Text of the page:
Cut spending, N.L. government tells agencies, boards, corporations
Economic update shows revenue down because of decline in oil royalties, deficit to be larger than projected
Health and education authorities and Crown corporations such as Nalcor were put on notice Tuesday by Newfoundland and Labrador's finance minister.
The message from Tom Osborne in a fall economic update was that the agencies, boards and corporations have to bring their spending under control and he's prepared to introduce legislation to force them to do that.
"I am making my expectations very clear. They need to find cost reductions and operational efficiencies," Osborne said, explaining that the agencies account for 60 per cent of government spending.
"I will be introducing legislation that will ensure that these entities are more accountable, that these entities find efficiencies and practice attrition measures."
Memorial University, one of the agencies being lectured, said it does not have any comment except to say it is required by legislation to have a balanced budget and can only spend what the government allocates.
Revenue down, deficit up
The fiscal update adjusts figures presented in the 2017 budget, presented in April.
According to Osborne, revenue has decreased by $78.8 million, mainly because of declining offshore oil royalties and prices, and a higher exchange rate on the dollar.
The deficit has been revised upward from $778 million to $852 million.
We're also borrowing more money this year. We have an extra $137 million in money for Muskrat that wasn't expected in April <a href="https://twitter.com/hashtag/nlpoli?src=hash&ref_src=twsrc%5Etfw">#nlpoli</a>—@PeterCBC
While core government departments have reduced their spending by $22 million, Osborne said agencies, boards and commissions have shown an increase of $18 million, partly because of pension obligations.
Unemployment is also up, to 15.1 per cent, because of layoffs at Long Harbour and the end of the Hebron construction project.
While Osborne said the province remains on target for expenses and within 99 per cent of revenue projection, he admitted the deficit is "unsustainable."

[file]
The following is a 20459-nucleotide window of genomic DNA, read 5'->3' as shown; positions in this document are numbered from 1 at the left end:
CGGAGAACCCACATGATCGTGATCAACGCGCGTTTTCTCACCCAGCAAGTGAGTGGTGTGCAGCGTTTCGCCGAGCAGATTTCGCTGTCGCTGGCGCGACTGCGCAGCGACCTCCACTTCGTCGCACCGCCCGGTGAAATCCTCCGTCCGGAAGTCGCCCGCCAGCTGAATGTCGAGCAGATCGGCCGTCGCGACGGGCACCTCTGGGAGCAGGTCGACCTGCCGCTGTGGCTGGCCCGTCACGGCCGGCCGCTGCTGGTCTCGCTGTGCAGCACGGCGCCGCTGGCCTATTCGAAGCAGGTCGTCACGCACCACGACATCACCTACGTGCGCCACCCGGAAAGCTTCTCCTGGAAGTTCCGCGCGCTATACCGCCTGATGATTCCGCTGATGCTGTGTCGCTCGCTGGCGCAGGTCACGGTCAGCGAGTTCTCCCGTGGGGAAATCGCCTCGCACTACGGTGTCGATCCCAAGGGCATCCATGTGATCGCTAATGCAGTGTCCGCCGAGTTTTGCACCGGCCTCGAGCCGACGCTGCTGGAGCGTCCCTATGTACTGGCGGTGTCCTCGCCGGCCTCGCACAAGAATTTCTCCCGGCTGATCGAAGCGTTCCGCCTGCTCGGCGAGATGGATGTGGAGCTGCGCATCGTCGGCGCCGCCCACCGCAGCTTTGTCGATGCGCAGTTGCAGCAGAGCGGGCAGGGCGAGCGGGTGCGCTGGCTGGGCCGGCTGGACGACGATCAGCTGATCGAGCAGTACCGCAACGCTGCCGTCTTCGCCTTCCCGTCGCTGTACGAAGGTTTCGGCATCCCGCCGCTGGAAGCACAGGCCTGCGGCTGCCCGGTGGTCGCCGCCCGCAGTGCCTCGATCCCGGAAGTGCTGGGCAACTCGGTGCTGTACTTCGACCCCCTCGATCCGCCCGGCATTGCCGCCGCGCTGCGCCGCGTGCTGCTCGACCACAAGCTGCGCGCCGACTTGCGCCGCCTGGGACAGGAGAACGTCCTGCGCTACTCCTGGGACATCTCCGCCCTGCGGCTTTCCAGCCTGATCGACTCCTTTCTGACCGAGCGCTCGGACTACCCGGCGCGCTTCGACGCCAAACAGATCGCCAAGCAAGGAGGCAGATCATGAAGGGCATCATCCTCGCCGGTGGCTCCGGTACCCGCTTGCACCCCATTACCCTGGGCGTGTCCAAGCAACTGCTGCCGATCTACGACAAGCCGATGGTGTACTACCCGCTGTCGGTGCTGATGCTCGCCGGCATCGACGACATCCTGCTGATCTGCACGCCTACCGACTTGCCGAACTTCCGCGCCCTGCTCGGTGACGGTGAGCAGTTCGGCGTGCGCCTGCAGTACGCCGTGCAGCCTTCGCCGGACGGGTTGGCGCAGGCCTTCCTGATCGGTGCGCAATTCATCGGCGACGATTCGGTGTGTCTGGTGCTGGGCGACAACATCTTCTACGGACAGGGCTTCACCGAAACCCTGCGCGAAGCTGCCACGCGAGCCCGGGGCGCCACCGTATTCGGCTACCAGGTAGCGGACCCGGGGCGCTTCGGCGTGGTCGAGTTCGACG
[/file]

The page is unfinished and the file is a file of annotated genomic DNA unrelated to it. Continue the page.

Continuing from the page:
NDP 'very disturbed'
NDP interim leader, Lorraine Michael, said she would like more details about how the government proposes to control spending by boards and agencies.
"I have a real problem with government saying that they're bringing in legislation because their budgets come from government. Government actually controls how much money they get," Michael said.
While she supports a tighter rein on Nalcor, the corporation running energy projects, including Muskrat Falls, she is less inclined to support penny pinching elsewhere.
"We do not need more cuts in social services and I am very disturbed by the way in which he [Osborne] is just evading the question that's being put to him."
In October, outgoing auditor general Terry Paddon released his final report, questioning how the province will continue to sustain itself given a debt of $13.6 billion and current spending levels.
Osborne said consultations for the 2018 budget will start soon instead of in January because people have asked for earlier input.
CUPE: continued investment crucial
The N.L. chapter of the Canadian Union of Public Employees also weighed in Tuesday.
"Now is not the time to cut services or increase taxes. A confident government who looks to the future will create jobs and invest in quality public services, not cut them," said president Wayne Lucas in a media release.
"Austerity measures will sound alarm bells and discourage investment in our proud and strong province."
The union wants government to continue to invest in the province's commodities as it prepares for the spring budget, "whether they be the province's natural resources or its hardworking Newfoundland and Labradorians."
"The plan we have put in place is working" says Tom Osborne in his new role as finance minister <a href="https://twitter.com/hashtag/Napoli?src=hash&ref_src=twsrc%5Etfw">#Napoli</a> <a href="https://t.co/PK37FR93TP">pic.twitter.com/PK37FR93TP</a>—@PeterCBC
With files from Peter Cowan